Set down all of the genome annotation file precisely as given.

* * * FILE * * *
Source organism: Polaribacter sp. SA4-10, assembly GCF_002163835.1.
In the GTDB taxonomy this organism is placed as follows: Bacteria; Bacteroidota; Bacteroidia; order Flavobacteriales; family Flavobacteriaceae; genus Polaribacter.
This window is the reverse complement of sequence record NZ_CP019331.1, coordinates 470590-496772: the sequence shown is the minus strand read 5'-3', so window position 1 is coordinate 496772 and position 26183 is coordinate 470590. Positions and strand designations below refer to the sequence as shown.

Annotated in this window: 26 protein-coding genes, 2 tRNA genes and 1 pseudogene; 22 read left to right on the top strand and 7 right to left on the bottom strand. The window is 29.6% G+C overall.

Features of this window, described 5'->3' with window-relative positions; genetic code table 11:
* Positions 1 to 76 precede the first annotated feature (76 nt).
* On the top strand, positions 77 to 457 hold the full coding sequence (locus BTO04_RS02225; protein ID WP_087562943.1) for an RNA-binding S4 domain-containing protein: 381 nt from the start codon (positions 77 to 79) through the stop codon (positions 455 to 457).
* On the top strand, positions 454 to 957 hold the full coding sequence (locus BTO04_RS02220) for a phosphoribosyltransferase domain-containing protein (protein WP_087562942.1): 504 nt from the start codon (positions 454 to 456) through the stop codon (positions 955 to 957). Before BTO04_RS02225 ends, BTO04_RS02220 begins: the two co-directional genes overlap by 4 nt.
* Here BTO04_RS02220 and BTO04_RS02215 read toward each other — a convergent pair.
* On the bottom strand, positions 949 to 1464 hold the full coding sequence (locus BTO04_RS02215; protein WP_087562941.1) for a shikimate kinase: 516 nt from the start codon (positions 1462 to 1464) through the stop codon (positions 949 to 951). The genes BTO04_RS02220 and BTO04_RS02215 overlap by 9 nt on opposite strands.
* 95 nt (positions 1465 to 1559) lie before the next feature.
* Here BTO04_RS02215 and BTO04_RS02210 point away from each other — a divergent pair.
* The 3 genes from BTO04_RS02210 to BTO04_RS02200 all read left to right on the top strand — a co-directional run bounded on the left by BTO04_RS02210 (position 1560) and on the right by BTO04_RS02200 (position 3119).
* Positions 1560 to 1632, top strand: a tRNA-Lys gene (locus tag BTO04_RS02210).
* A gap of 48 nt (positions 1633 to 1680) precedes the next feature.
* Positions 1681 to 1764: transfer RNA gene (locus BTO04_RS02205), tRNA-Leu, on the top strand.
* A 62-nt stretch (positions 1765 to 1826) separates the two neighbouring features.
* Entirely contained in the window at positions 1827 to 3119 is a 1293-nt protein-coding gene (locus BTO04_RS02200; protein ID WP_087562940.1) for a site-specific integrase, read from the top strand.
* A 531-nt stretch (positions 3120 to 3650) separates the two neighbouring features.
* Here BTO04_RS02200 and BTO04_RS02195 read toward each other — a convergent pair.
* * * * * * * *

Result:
Source organism: Polaribacter sp. SA4-10, assembly GCF_002163835.1.
In the GTDB taxonomy this organism is placed as follows: Bacteria; Bacteroidota; Bacteroidia; order Flavobacteriales; family Flavobacteriaceae; genus Polaribacter.
This window is the reverse complement of sequence record NZ_CP019331.1, coordinates 470590-496772: the sequence shown is the minus strand read 5'-3', so window position 1 is coordinate 496772 and position 26183 is coordinate 470590. Positions and strand designations below refer to the sequence as shown.

Annotated in this window: 26 protein-coding genes, 2 tRNA genes and 1 pseudogene; 22 read left to right on the top strand and 7 right to left on the bottom strand. The window is 29.6% G+C overall.

Features of this window, described 5'->3' with window-relative positions; genetic code table 11:
* Positions 1 to 76 precede the first annotated feature (76 nt).
* On the top strand, positions 77 to 457 hold the full coding sequence (locus BTO04_RS02225; protein ID WP_087562943.1) for an RNA-binding S4 domain-containing protein: 381 nt from the start codon (positions 77 to 79) through the stop codon (positions 455 to 457).
* On the top strand, positions 454 to 957 hold the full coding sequence (locus BTO04_RS02220) for a phosphoribosyltransferase domain-containing protein (protein WP_087562942.1): 504 nt from the start codon (positions 454 to 456) through the stop codon (positions 955 to 957). Before BTO04_RS02225 ends, BTO04_RS02220 begins: the two co-directional genes overlap by 4 nt.
* Here BTO04_RS02220 and BTO04_RS02215 read toward each other — a convergent pair.
* On the bottom strand, positions 949 to 1464 hold the full coding sequence (locus BTO04_RS02215; protein WP_087562941.1) for a shikimate kinase: 516 nt from the start codon (positions 1462 to 1464) through the stop codon (positions 949 to 951). The genes BTO04_RS02220 and BTO04_RS02215 overlap by 9 nt on opposite strands.
* 95 nt (positions 1465 to 1559) lie before the next feature.
* Here BTO04_RS02215 and BTO04_RS02210 point away from each other — a divergent pair.
* The 3 genes from BTO04_RS02210 to BTO04_RS02200 all read left to right on the top strand — a co-directional run bounded on the left by BTO04_RS02210 (position 1560) and on the right by BTO04_RS02200 (position 3119).
* Positions 1560 to 1632, top strand: a tRNA-Lys gene (locus tag BTO04_RS02210).
* A gap of 48 nt (positions 1633 to 1680) precedes the next feature.
* Positions 1681 to 1764: transfer RNA gene (locus BTO04_RS02205), tRNA-Leu, on the top strand.
* A 62-nt stretch (positions 1765 to 1826) separates the two neighbouring features.
* Entirely contained in the window at positions 1827 to 3119 is a 1293-nt protein-coding gene (locus BTO04_RS02200; protein ID WP_087562940.1) for a site-specific integrase, read from the top strand.
* A 531-nt stretch (positions 3120 to 3650) separates the two neighbouring features.
* Here BTO04_RS02200 and BTO04_RS02195 read toward each other — a convergent pair.